The Victoria gathering of over 200 women, representing a variety of education, political, peace and women's groups, was a truly uplifting experience.
Although there were differences of opinion, the methods used to explore these differences were more cooperative than confrontational, and innovative approaches to problem-solving were stressed. The participants were reminded of the valid and valuable experience gained from negotiating peaceful resolutions within the family and the community. With this positive reinforcement of their credentials, participants were urged to examine the roots of conflict from their individual perspectives and in a global context, keeping in mind the need for indefatigable courage and a realistic approach.
The nine workshops covered the subjects of militarism and the Third World, patriarchy and war, children and peace, the arms race according to the media, justice and security, cooperative problem-solving, and women and the economy. Among the common threads which emerged from the workshops were the widespread recognition of the need to de-mystify the so-called 'nuclear logic" behind the arms race. There was strong call for opposition to the nonsensical Star Wars program, and for deliberate measures to reallocate wasteful military spending into much-needed social and development programs.
The resolutions adopted by the conference mirrored the view of keynote speaker Ursula Franklin that society as a whole must change its way of thinking. Specifically, the current belief that superpower relations involve only win-lose situtations with no possibility of a viable compromise based on common ground must be set aside, so that mutual interests and recognition of reciprocal benefits can be recognized, to the enhancement of global justice and peace. Both the United States and the Soviet Union can be winners -- the nuclear reality bars any traditional military solution of conquered and conqueror.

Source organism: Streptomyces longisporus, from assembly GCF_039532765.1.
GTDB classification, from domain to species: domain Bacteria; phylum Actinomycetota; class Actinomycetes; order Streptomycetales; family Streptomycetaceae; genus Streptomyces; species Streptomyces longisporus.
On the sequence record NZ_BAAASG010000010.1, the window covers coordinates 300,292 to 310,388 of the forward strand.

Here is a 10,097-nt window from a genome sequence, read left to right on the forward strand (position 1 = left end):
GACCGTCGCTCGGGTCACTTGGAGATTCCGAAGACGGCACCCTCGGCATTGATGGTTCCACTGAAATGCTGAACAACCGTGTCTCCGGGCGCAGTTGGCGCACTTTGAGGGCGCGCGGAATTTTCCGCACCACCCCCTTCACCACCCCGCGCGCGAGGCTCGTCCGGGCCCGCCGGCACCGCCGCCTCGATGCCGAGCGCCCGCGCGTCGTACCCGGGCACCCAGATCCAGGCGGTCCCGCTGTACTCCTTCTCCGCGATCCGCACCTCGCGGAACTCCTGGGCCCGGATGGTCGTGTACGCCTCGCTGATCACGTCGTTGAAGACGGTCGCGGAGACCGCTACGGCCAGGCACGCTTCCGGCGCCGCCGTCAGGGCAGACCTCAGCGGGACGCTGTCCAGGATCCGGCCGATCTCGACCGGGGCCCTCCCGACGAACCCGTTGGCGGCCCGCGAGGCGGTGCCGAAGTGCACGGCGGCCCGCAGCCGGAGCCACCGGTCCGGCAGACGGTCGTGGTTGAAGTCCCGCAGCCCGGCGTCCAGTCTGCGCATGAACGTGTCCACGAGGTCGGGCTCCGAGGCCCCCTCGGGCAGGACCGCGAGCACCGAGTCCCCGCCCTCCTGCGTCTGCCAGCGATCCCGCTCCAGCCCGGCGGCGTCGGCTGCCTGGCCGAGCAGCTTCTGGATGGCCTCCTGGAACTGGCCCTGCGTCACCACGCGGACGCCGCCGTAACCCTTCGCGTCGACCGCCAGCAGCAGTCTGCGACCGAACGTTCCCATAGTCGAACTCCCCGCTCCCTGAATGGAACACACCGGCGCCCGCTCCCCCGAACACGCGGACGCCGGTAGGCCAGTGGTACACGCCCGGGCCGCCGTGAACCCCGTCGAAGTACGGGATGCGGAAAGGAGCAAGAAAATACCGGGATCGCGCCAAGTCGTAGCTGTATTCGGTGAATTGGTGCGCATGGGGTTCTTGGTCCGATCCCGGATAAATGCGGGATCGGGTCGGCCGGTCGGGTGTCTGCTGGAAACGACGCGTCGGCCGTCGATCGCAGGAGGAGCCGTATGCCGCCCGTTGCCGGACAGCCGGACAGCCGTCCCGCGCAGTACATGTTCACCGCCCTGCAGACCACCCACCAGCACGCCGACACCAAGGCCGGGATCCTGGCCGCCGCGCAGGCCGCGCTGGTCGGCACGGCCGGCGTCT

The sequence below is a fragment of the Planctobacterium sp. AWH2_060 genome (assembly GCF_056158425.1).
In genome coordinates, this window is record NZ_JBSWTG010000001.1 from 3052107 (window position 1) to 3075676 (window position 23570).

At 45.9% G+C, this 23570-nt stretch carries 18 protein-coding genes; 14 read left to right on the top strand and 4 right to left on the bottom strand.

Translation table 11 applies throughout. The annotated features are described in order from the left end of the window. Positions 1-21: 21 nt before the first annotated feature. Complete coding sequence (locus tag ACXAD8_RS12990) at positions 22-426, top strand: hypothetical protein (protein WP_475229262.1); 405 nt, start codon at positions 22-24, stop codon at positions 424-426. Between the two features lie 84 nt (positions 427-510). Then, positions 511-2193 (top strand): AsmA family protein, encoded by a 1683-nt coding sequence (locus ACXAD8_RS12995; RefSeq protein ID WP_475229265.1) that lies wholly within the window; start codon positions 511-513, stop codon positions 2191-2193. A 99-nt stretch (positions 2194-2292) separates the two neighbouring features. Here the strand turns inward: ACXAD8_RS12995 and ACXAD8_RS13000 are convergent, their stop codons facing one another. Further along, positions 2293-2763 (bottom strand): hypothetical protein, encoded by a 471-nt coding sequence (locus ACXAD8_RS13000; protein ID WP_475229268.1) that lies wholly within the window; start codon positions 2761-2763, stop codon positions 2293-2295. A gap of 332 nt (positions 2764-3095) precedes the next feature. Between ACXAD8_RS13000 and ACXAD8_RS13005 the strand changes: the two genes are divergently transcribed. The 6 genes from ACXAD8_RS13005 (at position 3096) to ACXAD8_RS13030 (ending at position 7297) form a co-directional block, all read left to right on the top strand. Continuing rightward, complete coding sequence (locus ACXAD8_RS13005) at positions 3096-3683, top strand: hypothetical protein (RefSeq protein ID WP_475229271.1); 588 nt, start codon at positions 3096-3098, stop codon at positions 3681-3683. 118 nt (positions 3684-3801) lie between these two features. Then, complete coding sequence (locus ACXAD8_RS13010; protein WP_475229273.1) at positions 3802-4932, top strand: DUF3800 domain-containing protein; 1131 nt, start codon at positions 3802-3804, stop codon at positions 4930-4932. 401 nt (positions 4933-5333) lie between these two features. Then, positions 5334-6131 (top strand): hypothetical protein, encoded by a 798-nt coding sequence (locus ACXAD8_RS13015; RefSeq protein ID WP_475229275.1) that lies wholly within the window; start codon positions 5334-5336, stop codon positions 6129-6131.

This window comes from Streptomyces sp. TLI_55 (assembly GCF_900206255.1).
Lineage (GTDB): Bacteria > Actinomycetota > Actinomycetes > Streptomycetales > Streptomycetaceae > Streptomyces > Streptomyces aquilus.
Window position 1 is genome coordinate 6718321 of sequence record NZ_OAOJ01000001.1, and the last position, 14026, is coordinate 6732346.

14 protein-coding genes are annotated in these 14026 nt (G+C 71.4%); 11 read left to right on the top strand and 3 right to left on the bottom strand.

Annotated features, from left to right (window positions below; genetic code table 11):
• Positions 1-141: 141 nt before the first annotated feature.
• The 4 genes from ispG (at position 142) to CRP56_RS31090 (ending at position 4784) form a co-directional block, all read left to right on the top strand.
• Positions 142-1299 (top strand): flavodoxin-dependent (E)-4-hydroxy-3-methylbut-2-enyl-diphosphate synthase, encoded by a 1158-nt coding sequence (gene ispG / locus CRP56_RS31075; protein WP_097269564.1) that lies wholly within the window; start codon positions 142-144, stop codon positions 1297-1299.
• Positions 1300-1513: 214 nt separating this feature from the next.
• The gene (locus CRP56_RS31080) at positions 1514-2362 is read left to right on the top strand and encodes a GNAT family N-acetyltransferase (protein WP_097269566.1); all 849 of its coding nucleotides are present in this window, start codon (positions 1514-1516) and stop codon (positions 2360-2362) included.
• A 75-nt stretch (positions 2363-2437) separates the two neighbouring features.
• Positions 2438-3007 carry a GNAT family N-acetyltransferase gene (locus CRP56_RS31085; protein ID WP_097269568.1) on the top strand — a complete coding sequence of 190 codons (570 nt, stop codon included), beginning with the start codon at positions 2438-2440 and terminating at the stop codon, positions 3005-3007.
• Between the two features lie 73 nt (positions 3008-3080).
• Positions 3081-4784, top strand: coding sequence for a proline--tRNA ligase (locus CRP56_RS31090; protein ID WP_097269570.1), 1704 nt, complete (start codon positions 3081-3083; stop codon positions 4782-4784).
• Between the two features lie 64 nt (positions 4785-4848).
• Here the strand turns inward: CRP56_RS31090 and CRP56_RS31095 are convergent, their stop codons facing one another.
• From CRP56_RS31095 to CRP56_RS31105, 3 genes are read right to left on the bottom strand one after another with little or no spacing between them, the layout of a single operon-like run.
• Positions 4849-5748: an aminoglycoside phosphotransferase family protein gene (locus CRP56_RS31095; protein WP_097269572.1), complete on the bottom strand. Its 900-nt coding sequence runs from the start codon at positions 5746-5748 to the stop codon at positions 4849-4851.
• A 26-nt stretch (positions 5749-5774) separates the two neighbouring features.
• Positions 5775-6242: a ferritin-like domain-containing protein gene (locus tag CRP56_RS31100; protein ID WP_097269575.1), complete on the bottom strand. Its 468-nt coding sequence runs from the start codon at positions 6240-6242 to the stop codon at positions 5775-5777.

The great variety of ages and backgrounds among the delegates provided a valuable cross-section of different strengths and wisdom. The value of networking was obvious, as was the value of a forum such as this conference. One weakness was the unavoidable temptation to try to solve all the problems, and thus some of the suggestions were rather Utopian, although beautiful in their imaginative scope.
BY PAULA ROCHMAN
TORONTO -- The trial of Len Desroches, an organizer with the Cruise Missile Conversion Project who, with 11 others, was arrested last November at Litton Systems Industries in Rexdale, has recently taken an unprecedented turn.
The presiding judge, Judge Glendenning, has granted Desroches the right to a jury trial. This decision has repercussions both for people involved with resistance work and for the judicial system itself.
Members of the anti-war movement who have had to appear before provincial judges in this country often feel that any argument about why they participated in a particular action falls on deaf ears. They are told that motives are irrelevant, and that a court of law cannot consider why a person would feel justified in non-violently resisting war preparations. The motives, in other words, are deemed political and are repeatedly muted or ignored when judgments are made.
There is, however, good reason to believe that before a jury of one's peers the presentation of a defence demonstrating a sincere attempt to stop further war preparations may be heard, understood and accepted. For example, in a recent jury trial in Vermont, 44 people charged with "criminal trespass" were found not guilty by a jury.
The 44 had staged a sit-in at their Senator's office, in an attempt to influence him to stop supporting further military aid to Central America. By finding the 44 not guilty, the jury explicitly accepted the activists' defence that their trespassing was less harmful than the greater harm they were protesting.
In view of the legal arguments made, the consequences of the Judge's ruling in favour of a jury trial in Desroches' case are far-reaching. Not surprisingly, the Attorney General's office has decided to appeal the decision. While the appeal process could take months, this initial victory is encouraging.
There are two important legal points behind Judge Glendenning's ruling.
First, the Canadian Criminal Code is made up of a number of charges called "hybrid charges." These allow the Crown (prosecutor) to proceed with a trial in one of two ways: summarily or by indictment. If the Crown proceeds by indictment, the defendant (accused) has the right to a jury trial, but also faces a much higher penalty (2-14 years, depending on the charge). If the Crown proceeds by summary conviction, one cannot have a trial by jury, but the maximum sentence is six months. There are no guidelines to determine how the Crown should proceed.
In this particular case, Desroches was charged with the offence of "mischief to private property," a hybrid offence. If the Crown proceeded by indictment, the maximum penalty for this offence would be five years in jail.